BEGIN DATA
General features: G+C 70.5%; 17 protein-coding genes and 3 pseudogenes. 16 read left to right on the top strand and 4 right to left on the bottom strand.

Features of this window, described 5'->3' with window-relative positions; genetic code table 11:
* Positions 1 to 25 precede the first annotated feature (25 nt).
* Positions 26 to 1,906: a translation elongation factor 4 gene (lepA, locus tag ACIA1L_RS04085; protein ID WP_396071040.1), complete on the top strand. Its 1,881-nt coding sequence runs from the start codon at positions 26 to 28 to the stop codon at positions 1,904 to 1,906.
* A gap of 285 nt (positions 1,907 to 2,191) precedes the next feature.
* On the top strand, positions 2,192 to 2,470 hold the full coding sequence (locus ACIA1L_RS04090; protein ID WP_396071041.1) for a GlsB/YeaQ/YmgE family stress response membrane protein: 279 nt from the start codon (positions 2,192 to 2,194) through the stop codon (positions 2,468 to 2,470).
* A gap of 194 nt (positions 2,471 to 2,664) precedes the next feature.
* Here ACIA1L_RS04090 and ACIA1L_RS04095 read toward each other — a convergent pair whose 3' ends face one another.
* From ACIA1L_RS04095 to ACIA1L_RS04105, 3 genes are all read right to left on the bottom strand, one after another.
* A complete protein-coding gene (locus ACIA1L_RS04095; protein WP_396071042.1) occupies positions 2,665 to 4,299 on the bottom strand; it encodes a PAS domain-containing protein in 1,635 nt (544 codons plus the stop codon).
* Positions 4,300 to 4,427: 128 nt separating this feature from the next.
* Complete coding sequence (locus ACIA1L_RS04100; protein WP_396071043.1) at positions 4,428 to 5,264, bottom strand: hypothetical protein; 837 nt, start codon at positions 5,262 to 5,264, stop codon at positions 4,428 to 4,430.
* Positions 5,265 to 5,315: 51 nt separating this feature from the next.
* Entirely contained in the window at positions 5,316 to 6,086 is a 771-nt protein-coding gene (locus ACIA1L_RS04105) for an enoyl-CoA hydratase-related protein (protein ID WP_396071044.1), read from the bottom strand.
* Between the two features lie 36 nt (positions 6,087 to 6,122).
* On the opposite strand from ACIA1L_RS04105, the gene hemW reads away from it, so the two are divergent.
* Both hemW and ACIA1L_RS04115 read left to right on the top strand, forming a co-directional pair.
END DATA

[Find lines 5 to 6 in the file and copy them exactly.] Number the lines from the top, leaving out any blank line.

* A gap of 285 nt (positions 1,907 to 2,191) precedes the next feature.
* On the top strand, positions 2,192 to 2,470 hold the full coding sequence (locus ACIA1L_RS04090; protein ID WP_396071041.1) for a GlsB/YeaQ/YmgE family stress response membrane protein: 279 nt from the start codon (positions 2,192 to 2,194) through the stop codon (positions 2,468 to 2,470).